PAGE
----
With the county's major supermarkets centered in Crescent City, we want to know how Del Norters, especially those living in Klamath, get their food.

The U.S. Department of Agriculture defines a food desert as an area with limited or no access to fresh produce within a one-mile radius in a city or a 10-mile radius in rural areas. This applies to most county residents, but in Klamath, where the only food stores are Pem Mey Fuel Mart and Woodland Villa and with Crescent City about 20 miles away, there's little question the area is a food desert.

One Klamath resident, Becka Corcovelos said she recently paid $7 for breakfast sausage at Pem Mey. The selection for fresh vegetables at that store is very limited, she said.

“If you don’t grow it, get commodities or get up to town often, you are living off of Chester’s (Chicken) or garbage,” Corcovelos said.

Another resident noted that for those who don't have a car and live in Klamath Glen getting to Pem Mey is a three-mile walk down Route 169 to the town site.

"No one wants to walk that road, it's a death trap," she said. "You'd have to walk a seven-mile round trip to access Pem Mey from the Glen."

Out of the 28,610 people that call Del Norte County home, 22 percent of adults experienced poverty in 2016, according to statistics from the California Center for Rural Policy (CCRP) at Humboldt State University. The statewide poverty rate in 2016 was 14.7 percent.

In a draft food systems analysis of the county, CCRP reported that 16.8 percent of Del Norte's population is food insecure. In 2014, 29.7 percent of households with children struggled to get enough to eat.

According to food security surveys from the USDA, those experiencing low food security will often say they worry they won’t have enough food to make it through the end of the month, said Angela Glore, former food programs director for the Community Food Council and current executive director of First 5 Del Norte.

Others may not know where their next meal is coming from, Glore said. These surveys also ask adults if they’ve ever skipped a meal so their children could eat, she said.

"Really, people skipping meals, then it's called very low food security. It's also sometimes called hunger," Glore said. "If you just struggle to get enough food, but you do more or less always eat, then you're considered food insecure, or you have low food security. If you have very low food security, it means you're most likely skipping meals sometimes."

Organizations like the Community Food Council and Rural Human Services have been working for many years to make sure Del Norters get enough to eat. Last year, the Food Council opened Pacific Pantry, a choice-style food pantry primarily for Crescent City residents.

Rural Human Services also operates a food bank and distributes boxes in Klamath, Smith River and various parts around Crescent City monthly. Food and Family Services Director Ron Phillips said the nonprofit distributed commodities boxes to 634 households in April, 72 in Klamath, 48 in Smith River, 144 at the Veterans Memorial Hall in Crescent City and about 380 at the RHS building in Crescent City.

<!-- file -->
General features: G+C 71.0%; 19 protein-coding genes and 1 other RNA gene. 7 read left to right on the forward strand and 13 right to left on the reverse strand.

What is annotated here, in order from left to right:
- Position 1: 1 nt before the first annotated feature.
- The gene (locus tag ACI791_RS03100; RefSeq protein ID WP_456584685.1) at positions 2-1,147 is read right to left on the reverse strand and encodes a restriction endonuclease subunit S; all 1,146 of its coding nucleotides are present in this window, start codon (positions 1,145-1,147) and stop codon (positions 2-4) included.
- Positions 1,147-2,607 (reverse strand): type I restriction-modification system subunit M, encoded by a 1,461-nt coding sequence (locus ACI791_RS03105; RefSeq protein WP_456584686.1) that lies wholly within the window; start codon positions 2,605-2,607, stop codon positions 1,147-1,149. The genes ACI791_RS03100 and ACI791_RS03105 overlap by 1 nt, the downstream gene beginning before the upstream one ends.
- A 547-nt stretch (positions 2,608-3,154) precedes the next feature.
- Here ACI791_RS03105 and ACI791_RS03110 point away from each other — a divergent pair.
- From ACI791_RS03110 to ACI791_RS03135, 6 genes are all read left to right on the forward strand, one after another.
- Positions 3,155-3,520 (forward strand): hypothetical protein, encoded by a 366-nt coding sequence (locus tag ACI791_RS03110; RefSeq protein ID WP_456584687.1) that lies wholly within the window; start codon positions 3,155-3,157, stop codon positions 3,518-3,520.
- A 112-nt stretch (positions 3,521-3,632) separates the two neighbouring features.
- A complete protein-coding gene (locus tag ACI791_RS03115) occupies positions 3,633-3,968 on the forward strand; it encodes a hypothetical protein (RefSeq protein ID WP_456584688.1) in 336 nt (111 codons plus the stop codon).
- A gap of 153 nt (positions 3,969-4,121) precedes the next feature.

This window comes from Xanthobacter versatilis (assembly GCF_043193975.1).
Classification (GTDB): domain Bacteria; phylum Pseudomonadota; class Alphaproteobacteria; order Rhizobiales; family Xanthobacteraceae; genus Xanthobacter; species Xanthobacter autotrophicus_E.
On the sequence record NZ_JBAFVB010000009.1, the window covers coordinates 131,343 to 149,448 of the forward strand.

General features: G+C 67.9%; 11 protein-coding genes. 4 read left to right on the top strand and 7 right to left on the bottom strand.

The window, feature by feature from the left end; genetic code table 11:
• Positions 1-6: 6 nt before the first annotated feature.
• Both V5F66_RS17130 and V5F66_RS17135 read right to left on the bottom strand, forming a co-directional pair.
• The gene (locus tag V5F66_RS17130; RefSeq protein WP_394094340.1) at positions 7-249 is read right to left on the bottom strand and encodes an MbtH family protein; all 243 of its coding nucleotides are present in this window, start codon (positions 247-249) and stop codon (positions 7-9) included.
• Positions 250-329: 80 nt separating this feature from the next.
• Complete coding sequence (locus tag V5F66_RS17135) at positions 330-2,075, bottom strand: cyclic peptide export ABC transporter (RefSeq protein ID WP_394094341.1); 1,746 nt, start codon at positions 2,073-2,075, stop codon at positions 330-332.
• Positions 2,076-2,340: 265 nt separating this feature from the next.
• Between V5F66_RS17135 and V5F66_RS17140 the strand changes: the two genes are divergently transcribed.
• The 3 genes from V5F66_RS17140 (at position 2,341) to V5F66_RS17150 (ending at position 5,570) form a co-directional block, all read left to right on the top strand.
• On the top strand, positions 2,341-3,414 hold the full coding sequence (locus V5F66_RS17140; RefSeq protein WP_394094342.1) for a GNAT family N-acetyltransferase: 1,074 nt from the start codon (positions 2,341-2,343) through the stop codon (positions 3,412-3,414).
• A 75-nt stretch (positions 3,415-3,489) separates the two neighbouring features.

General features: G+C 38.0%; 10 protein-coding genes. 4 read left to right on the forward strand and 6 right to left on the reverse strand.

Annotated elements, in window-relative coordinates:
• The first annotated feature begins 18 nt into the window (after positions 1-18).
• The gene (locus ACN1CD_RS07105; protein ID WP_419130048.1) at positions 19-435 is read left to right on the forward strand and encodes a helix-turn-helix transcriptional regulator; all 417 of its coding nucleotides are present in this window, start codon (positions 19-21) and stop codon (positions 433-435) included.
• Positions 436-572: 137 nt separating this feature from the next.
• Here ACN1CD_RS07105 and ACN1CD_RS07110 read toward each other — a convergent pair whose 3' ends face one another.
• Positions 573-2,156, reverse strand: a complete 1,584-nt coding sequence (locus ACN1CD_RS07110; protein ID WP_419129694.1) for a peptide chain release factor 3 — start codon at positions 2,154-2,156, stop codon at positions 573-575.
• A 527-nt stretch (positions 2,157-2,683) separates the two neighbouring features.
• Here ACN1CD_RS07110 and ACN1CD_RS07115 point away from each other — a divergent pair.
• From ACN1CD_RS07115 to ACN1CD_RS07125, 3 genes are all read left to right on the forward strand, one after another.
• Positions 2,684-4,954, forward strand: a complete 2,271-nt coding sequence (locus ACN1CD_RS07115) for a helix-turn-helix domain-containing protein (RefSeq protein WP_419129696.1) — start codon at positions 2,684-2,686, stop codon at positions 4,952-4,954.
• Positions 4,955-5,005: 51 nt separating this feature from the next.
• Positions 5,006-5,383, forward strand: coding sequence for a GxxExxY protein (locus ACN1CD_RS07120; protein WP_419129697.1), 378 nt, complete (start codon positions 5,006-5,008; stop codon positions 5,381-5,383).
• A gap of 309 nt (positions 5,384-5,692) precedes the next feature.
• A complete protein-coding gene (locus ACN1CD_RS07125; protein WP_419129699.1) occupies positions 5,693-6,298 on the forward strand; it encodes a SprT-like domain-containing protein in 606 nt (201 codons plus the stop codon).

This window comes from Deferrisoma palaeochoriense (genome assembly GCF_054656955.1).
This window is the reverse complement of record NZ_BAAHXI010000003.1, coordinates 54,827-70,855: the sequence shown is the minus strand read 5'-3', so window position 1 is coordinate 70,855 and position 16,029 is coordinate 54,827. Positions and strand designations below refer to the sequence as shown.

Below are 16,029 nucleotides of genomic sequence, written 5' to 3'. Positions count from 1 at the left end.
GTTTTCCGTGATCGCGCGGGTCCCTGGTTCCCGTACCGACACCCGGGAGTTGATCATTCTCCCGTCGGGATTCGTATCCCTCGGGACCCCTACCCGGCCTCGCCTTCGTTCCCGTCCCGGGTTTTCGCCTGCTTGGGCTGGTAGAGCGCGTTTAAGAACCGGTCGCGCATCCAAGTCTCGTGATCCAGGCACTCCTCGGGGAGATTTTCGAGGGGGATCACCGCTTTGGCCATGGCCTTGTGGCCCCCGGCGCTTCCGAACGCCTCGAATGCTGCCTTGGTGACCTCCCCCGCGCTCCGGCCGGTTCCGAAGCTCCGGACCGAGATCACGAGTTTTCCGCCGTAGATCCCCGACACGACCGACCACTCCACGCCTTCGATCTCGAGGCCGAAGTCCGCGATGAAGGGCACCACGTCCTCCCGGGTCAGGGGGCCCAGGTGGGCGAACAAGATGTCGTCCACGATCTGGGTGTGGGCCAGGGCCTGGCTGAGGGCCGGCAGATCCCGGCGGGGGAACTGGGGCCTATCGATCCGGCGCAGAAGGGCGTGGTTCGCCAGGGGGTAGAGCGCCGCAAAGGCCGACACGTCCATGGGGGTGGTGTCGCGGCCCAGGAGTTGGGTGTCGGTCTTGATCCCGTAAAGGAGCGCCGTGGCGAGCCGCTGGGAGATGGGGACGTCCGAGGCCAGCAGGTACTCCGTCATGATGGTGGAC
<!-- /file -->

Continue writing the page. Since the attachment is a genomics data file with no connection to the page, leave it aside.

Del Norte Unified School District also plays a role in keeping the community's youngest members fed. Seven out of 10 of its 3,567 students qualify for free or reduced price meals, said Nutrition Services Director Deborah Kravitz. This means their families are eligible for aid through the Supplemental Nutrition Assistance Program (food stamps), Temporary Assistance for Needy Families (TANF) MediCal or Medicaid, she said.

Last year enough students were directly certified through SNAP, MediCal or Medicaid that Del Norte Unified School District was able to take advantage of a program that provides free meals at all of its elementary schools, Crescent Elk Middle School and Sunset High School, according to Kravitz.

At 88 percent, Margaret Keating Elementary School in Klamath has the highest percentage of students participating in the school breakfast and lunch program, Kravitz said. The schools that come in second include Joe Hamilton and Bess Maxwell Elementary Schools, both with 84 percent of its student body participating in the school meals program. Pine Grove and Smith River schools rank third at 79 percent, Kravitz said.

"When you speak about food insecurity, I'm comfortable addressing it in a school setting," Kravitz said. "Our student body is representative of our community... Just the simple fact that seven out of 10 of our students qualify for free and reduced price meals are saying they are food insecure."

There's no question food security concerns several nonprofits and government entities, but we haven't heard from the people experiencing the problem.

The Del Norte Triplicate has received support from the University of Southern California's Center for Health Journalism to embark on a project about food insecurity in Klamath and Del Norte County.

As part of that project, we've launched a survey to learn about Klamath residents' shopping habits.

We want to hear about your experiences — is it hard for you to get food where you live? In addition to grocery shopping, how else do you get your food? Have you come up with unique ways to feed your family and if so, what are they? And, finally, how can local policymakers, including county supervisors and Yurok Tribal officials, make food access easier?

You can help us make sense of what's going on in Del Norte County and Klamath by answering the questions below at www.triplicate.com.

We won't publish any information you share without your permission. If you'd rather talk via phone, text or email, call (707) 464-2141, text (707) 951-4908 or email jc.food.project@gmail.com .

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